The Trade War that Isn’t—Yet
When most of us hear talk about something described as a “war,” we intuitively recognize that there could be very unpleasant outcomes on all sides. Wars have one thing in common: there is seldom a clear-cut “winner” amid the damage and destruction.
So when President Trump declares a “trade war” against the world’s second-largest economy, it’s natural that many people—including, apparently, a large number of investors—would feel spooked about what’s to come in our collective future. This explains why every escalation of words, and new lists of things that will be taxed at U.S. and Chinese borders, has provoked sharp downturns in the markets.
But what, exactly, is a “trade war?” Beyond that, what is a “trade deficit” and why are we trying to “cure” America’s trade deficit with China? Read More “The Trade War that Isn’t—Yet”
By Colleen Weber, CFP®, CPA
Regardless of whether you are an avid reader of Market Watch or just tune in to the nightly news every now and then, you know that 2017 was a banner year for stocks. In fact, both the Dow Jones and the S&P 500 celebrated the launch of 2018 by reaching record highs1 and until the beginning of February 2018, we were experiencing the second-longest bull market since 1929. Read More “Is Your Retirement Plan Ready for a Market Downturn in 2018?”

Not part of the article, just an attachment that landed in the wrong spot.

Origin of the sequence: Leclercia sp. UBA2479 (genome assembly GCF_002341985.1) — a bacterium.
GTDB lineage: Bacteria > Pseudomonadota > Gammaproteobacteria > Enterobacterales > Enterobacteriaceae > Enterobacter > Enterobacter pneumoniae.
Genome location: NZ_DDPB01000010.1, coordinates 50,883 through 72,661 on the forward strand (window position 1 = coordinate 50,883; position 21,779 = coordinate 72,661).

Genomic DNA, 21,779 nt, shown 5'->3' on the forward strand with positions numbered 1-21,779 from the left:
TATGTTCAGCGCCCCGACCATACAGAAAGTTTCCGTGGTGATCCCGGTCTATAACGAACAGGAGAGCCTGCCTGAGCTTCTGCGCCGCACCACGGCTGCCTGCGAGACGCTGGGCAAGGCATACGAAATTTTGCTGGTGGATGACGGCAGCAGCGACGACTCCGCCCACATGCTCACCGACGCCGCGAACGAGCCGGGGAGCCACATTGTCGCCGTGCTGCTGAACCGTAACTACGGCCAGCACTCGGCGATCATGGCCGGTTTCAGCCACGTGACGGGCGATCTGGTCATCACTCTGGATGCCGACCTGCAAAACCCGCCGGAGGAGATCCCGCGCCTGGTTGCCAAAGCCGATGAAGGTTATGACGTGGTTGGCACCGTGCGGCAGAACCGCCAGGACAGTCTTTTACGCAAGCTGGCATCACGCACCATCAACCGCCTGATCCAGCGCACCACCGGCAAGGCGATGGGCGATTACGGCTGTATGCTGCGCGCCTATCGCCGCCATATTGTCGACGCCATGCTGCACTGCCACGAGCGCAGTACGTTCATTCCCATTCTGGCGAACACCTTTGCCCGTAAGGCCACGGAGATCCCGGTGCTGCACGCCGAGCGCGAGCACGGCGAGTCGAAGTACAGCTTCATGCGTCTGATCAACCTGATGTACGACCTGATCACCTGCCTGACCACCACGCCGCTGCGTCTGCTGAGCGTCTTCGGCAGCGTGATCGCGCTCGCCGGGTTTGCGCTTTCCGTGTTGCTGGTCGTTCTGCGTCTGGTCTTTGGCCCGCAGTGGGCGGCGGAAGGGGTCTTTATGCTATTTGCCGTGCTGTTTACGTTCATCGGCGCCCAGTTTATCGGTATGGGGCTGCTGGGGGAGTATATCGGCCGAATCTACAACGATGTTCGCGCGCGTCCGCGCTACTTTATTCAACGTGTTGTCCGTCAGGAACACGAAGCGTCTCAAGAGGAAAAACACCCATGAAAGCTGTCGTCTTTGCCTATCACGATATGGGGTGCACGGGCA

2018 First Quarter Market Report
Is the bull market finally over? For the first time in nine calendar quarters, the U.S. investment markets delivered a negative overall return. It was only a slight decline, but the decline reminds us that markets can and do go down from time to time.
Economists and traders pay a lot of attention to something that probably doesn’t keep you up at night: the FOMC Minutes, or, in English, the summary of the discussion among decision-makers on the Federal Reserve Board, known as the Federal Open Market Committee.
What do they discuss? The health of the U.S. economy, the prospects for inflation, and whether interest rates should be raised or lowered. The latter issue, of course, is the reason for all the fuss; traders want to know if rates are going to go up faster than people expect, which might slow down the economy and reduce demand for stocks. Read More “Sunny Weather Forecast”